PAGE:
Area: Common metrics used in cotton production:
|1 acre||0.4047 hectare|
|1 feddan||1.038 acres||0.42 hectares|
|1 hectare||2.471 acres|
|1 manzana||1.72 acres||0.696 hectares|
|1 sq metre||1.19603 sq yards|
|1 strmma||0.1 hectare|
|15 mu||1 hectare||
Bale: Is a package of compressed cotton lint after ginning, tied with wire or metal bands and wrapped in cotton, jute or polypropylene. Bales vary in weight in different countries but the universal density bale weighs 218 to 225 kg, has a density of 448 kg/m3 and measures nominally 1.400 X 0.53 X 0.69 m. A ‘bale’ is a basic tradable unit of lint (ginned cotton). Bale weights vary from country to country. By convention, a ‘statistical’ bale weighs 480 lbs. One American bale is 400-500 pounds (0.218 mt). In India, a bale euals 170 kgs of lint.
Classification: Cotton fiber is classified in four ways, by its length, micronaire, strength and uniformity.
Crop Year: Begins on August 1st of a given year and ends July 31st of the following year. All production which is harvested in that time period is counted in the crop year.
Fiber staple length categories: Cotton fibers may be classified roughly into three large groups, based on staple length (average length of the fibers making up a sample or bale of cotton) and appearance.
Short staple - includes the coarser cottons, ranging from about 10 to 25 mm in length, used to make carpets and blankets, coarse and inexpensive fabrics, and blends with other fibers.
Medium staple - contains the standard medium-staple cotton, such as American Upland, with staple length from about 25 to 30 mm.
Long and Extra Long staple - includes the fine, lustrous fibers with staple length ranging from about 30 to 65 mm and includes types of the highest quality—such as Sea Island, Egyptian, and pima cottons. Least plentiful and more difficult to grow, long-staple cottons are used mainly for fine fabrics, yarns, and hosiery.
Ginning Efficiency/Ginning Out Turn: A conversion factor used to convert seed cotton production to fiber/lint. Efficiencies range from approximately 20 percent (low) to 45 percent (high), with an average efficiency of approximately 33 percent.
Metric Ton (mt): Is the internationally recognised measurement for weighting cotton. A metric ton (mt) is 1000kgs (2205 pounds).
Micronaire: The size of an individual cotton fiber taken in cross-section. Usually the Micronaire value is referred to evaluate fineness of cotton and its suitability for spinning particular count of yarn.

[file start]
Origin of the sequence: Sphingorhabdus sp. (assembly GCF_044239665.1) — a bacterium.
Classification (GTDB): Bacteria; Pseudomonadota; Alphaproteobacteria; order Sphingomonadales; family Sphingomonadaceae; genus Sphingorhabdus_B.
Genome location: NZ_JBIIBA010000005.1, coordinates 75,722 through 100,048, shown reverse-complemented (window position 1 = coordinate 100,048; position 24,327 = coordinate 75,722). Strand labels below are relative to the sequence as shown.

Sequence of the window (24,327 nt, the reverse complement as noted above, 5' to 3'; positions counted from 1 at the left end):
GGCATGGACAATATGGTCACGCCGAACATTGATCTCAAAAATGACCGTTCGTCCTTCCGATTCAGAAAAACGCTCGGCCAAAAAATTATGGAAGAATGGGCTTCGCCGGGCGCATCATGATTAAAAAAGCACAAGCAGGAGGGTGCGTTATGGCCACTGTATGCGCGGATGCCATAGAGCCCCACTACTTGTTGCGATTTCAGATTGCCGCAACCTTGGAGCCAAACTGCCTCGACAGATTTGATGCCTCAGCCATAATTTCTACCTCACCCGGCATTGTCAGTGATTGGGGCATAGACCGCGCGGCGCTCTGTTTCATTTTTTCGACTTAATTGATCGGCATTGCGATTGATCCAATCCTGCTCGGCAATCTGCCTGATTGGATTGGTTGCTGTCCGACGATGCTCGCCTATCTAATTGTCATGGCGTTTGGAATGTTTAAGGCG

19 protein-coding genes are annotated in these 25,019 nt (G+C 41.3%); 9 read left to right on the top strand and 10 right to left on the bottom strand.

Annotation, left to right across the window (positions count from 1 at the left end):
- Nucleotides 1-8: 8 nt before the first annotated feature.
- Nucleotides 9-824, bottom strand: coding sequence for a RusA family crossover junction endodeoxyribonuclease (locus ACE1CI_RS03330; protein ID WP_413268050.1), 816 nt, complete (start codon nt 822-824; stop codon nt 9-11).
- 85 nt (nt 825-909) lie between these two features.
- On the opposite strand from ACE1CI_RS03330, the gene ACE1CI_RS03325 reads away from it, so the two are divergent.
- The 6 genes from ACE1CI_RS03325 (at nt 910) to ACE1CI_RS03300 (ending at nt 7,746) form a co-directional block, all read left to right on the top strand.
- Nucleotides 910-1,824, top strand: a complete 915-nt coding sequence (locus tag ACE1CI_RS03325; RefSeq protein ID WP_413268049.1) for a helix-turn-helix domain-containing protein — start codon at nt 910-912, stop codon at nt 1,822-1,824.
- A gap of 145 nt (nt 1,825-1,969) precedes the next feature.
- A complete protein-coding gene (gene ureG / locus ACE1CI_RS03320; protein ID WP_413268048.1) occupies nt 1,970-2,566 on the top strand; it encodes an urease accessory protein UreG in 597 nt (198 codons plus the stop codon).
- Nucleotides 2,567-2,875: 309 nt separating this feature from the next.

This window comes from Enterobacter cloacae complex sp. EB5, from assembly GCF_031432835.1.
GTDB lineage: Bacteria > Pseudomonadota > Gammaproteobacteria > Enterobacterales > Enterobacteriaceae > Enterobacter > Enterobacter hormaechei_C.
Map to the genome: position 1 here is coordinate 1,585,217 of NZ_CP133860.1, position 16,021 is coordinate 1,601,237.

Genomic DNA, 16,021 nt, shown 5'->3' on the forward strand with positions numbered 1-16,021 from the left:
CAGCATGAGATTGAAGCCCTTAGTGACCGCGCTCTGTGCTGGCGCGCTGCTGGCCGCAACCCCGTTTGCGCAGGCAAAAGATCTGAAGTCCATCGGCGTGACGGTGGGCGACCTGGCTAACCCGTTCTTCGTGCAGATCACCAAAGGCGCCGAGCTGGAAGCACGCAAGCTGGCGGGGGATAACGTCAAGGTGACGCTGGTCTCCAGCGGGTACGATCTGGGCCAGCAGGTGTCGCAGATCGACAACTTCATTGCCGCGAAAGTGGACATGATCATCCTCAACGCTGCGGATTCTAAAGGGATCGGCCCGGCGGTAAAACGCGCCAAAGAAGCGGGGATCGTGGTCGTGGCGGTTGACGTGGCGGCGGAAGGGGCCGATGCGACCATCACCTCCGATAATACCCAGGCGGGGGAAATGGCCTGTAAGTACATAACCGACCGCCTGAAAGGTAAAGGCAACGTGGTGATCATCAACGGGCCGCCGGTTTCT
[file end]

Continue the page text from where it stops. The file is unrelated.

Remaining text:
Quintal: In India, France and the former Soviet Union, the quintal is equivalent to 100 kilogram. In Peru 1 quintal = 46 kg. In Spain, the metric quintal is also defined as 100 kg. In Portugal a quintal is about 58.75 kg. The German Zentner is pound-based, and thus since metrification is defined as 50 kg, whereas the Austrian and Swiss Zentner since metrification is 100 kg.
Yield: In most countries where cotton is produced, the output or yield is measured in terms of the weight of the seed cotton or raw cotton and includes the weight of the lint or fibre and that of the seed, unless otherwise mentioned as lint in countries where on-farm ginning is done.
Yield estimation is arrived at by many methods such as through dynamic simulation models (Penning de Vries et al. 1993; Aggarwal et al. 1995, Bhatia et al. 2006, Murty et al. 2007). In ideal conditions breeders can simulate optimal yields that might get reduced in on-farm conditions. A popular method still widely adopted is through arriving at a product of three factors such as plants per hectare, number of bolls per plant, and the weight of the bolls.
A Yield Gap is the difference between an expected and actual yield on account of various reasons such as soil management, weather conditions or pests and disease. Final reporting of yield is done in Metric Tonnes of lint per hectare in confirmation with international reporting standards.
Further measurements and conversions: www.cotlook.com/index.php?action=conversion_factors